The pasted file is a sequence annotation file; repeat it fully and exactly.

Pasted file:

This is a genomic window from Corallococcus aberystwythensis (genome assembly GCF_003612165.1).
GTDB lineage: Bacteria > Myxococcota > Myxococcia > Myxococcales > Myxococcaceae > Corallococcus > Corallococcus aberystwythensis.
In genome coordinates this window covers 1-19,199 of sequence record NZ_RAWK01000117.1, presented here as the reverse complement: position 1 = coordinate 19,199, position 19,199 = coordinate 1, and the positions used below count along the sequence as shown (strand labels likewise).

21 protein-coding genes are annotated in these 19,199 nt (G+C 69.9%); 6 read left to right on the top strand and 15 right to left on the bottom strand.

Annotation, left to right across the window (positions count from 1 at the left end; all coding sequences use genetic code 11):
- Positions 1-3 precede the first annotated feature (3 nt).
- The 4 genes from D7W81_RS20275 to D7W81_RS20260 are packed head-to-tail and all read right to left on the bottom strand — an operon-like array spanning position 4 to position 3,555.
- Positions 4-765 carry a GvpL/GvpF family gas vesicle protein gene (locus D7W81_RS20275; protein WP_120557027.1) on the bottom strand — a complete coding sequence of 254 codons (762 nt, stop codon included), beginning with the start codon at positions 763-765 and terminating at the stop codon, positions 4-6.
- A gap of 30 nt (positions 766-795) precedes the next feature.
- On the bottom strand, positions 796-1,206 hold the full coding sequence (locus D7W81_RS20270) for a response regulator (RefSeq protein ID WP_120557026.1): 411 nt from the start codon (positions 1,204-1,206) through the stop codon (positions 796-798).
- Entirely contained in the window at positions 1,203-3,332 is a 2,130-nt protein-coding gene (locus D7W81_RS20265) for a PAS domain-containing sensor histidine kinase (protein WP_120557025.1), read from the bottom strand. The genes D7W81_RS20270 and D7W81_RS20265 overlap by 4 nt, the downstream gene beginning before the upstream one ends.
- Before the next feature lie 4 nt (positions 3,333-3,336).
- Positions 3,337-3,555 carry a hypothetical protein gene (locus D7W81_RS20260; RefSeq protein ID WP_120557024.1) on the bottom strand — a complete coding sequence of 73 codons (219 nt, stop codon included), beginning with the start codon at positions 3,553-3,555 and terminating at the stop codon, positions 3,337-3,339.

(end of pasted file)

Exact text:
This is a genomic window from Corallococcus aberystwythensis (genome assembly GCF_003612165.1).
GTDB lineage: Bacteria > Myxococcota > Myxococcia > Myxococcales > Myxococcaceae > Corallococcus > Corallococcus aberystwythensis.
In genome coordinates this window covers 1-19,199 of sequence record NZ_RAWK01000117.1, presented here as the reverse complement: position 1 = coordinate 19,199, position 19,199 = coordinate 1, and the positions used below count along the sequence as shown (strand labels likewise).

21 protein-coding genes are annotated in these 19,199 nt (G+C 69.9%); 6 read left to right on the top strand and 15 right to left on the bottom strand.

Annotation, left to right across the window (positions count from 1 at the left end; all coding sequences use genetic code 11):
- Positions 1-3 precede the first annotated feature (3 nt).
- The 4 genes from D7W81_RS20275 to D7W81_RS20260 are packed head-to-tail and all read right to left on the bottom strand — an operon-like array spanning position 4 to position 3,555.
- Positions 4-765 carry a GvpL/GvpF family gas vesicle protein gene (locus D7W81_RS20275; protein WP_120557027.1) on the bottom strand — a complete coding sequence of 254 codons (762 nt, stop codon included), beginning with the start codon at positions 763-765 and terminating at the stop codon, positions 4-6.
- A gap of 30 nt (positions 766-795) precedes the next feature.
- On the bottom strand, positions 796-1,206 hold the full coding sequence (locus D7W81_RS20270) for a response regulator (RefSeq protein ID WP_120557026.1): 411 nt from the start codon (positions 1,204-1,206) through the stop codon (positions 796-798).
- Entirely contained in the window at positions 1,203-3,332 is a 2,130-nt protein-coding gene (locus D7W81_RS20265) for a PAS domain-containing sensor histidine kinase (protein WP_120557025.1), read from the bottom strand. The genes D7W81_RS20270 and D7W81_RS20265 overlap by 4 nt, the downstream gene beginning before the upstream one ends.
- Before the next feature lie 4 nt (positions 3,333-3,336).
- Positions 3,337-3,555 carry a hypothetical protein gene (locus D7W81_RS20260; RefSeq protein ID WP_120557024.1) on the bottom strand — a complete coding sequence of 73 codons (219 nt, stop codon included), beginning with the start codon at positions 3,553-3,555 and terminating at the stop codon, positions 3,337-3,339.